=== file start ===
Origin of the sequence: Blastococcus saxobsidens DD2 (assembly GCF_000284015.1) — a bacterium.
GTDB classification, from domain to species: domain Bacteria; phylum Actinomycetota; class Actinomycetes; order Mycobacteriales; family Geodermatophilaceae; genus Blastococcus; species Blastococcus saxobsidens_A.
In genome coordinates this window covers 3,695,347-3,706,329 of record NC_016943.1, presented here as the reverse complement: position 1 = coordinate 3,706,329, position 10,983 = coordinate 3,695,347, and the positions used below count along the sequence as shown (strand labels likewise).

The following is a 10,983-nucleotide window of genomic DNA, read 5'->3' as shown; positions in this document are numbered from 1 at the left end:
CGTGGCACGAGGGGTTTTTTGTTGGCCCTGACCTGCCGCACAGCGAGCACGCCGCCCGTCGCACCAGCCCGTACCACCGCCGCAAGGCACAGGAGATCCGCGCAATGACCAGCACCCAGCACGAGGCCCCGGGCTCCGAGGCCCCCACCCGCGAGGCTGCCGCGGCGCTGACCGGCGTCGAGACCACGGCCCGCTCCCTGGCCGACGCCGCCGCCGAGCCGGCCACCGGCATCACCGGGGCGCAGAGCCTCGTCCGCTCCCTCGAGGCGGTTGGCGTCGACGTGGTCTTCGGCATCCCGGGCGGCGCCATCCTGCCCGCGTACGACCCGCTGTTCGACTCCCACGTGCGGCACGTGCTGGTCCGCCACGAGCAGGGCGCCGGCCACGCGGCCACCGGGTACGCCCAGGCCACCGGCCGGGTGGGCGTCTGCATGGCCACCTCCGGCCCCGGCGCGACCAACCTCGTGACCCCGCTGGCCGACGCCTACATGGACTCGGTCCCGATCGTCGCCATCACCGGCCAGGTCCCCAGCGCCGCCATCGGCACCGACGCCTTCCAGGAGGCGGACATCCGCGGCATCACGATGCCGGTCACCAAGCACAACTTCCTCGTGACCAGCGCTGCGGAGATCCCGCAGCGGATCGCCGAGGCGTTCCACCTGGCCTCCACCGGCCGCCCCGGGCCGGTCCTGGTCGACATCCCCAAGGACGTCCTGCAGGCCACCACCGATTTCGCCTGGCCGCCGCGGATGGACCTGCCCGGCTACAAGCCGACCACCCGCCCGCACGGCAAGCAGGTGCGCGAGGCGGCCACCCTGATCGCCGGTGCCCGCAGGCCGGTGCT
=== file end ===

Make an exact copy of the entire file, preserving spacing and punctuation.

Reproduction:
Origin of the sequence: Blastococcus saxobsidens DD2 (assembly GCF_000284015.1) — a bacterium.
GTDB classification, from domain to species: domain Bacteria; phylum Actinomycetota; class Actinomycetes; order Mycobacteriales; family Geodermatophilaceae; genus Blastococcus; species Blastococcus saxobsidens_A.
In genome coordinates this window covers 3,695,347-3,706,329 of record NC_016943.1, presented here as the reverse complement: position 1 = coordinate 3,706,329, position 10,983 = coordinate 3,695,347, and the positions used below count along the sequence as shown (strand labels likewise).

The following is a 10,983-nucleotide window of genomic DNA, read 5'->3' as shown; positions in this document are numbered from 1 at the left end:
CGTGGCACGAGGGGTTTTTTGTTGGCCCTGACCTGCCGCACAGCGAGCACGCCGCCCGTCGCACCAGCCCGTACCACCGCCGCAAGGCACAGGAGATCCGCGCAATGACCAGCACCCAGCACGAGGCCCCGGGCTCCGAGGCCCCCACCCGCGAGGCTGCCGCGGCGCTGACCGGCGTCGAGACCACGGCCCGCTCCCTGGCCGACGCCGCCGCCGAGCCGGCCACCGGCATCACCGGGGCGCAGAGCCTCGTCCGCTCCCTCGAGGCGGTTGGCGTCGACGTGGTCTTCGGCATCCCGGGCGGCGCCATCCTGCCCGCGTACGACCCGCTGTTCGACTCCCACGTGCGGCACGTGCTGGTCCGCCACGAGCAGGGCGCCGGCCACGCGGCCACCGGGTACGCCCAGGCCACCGGCCGGGTGGGCGTCTGCATGGCCACCTCCGGCCCCGGCGCGACCAACCTCGTGACCCCGCTGGCCGACGCCTACATGGACTCGGTCCCGATCGTCGCCATCACCGGCCAGGTCCCCAGCGCCGCCATCGGCACCGACGCCTTCCAGGAGGCGGACATCCGCGGCATCACGATGCCGGTCACCAAGCACAACTTCCTCGTGACCAGCGCTGCGGAGATCCCGCAGCGGATCGCCGAGGCGTTCCACCTGGCCTCCACCGGCCGCCCCGGGCCGGTCCTGGTCGACATCCCCAAGGACGTCCTGCAGGCCACCACCGATTTCGCCTGGCCGCCGCGGATGGACCTGCCCGGCTACAAGCCGACCACCCGCCCGCACGGCAAGCAGGTGCGCGAGGCGGCCACCCTGATCGCCGGTGCCCGCAGGCCGGTGCT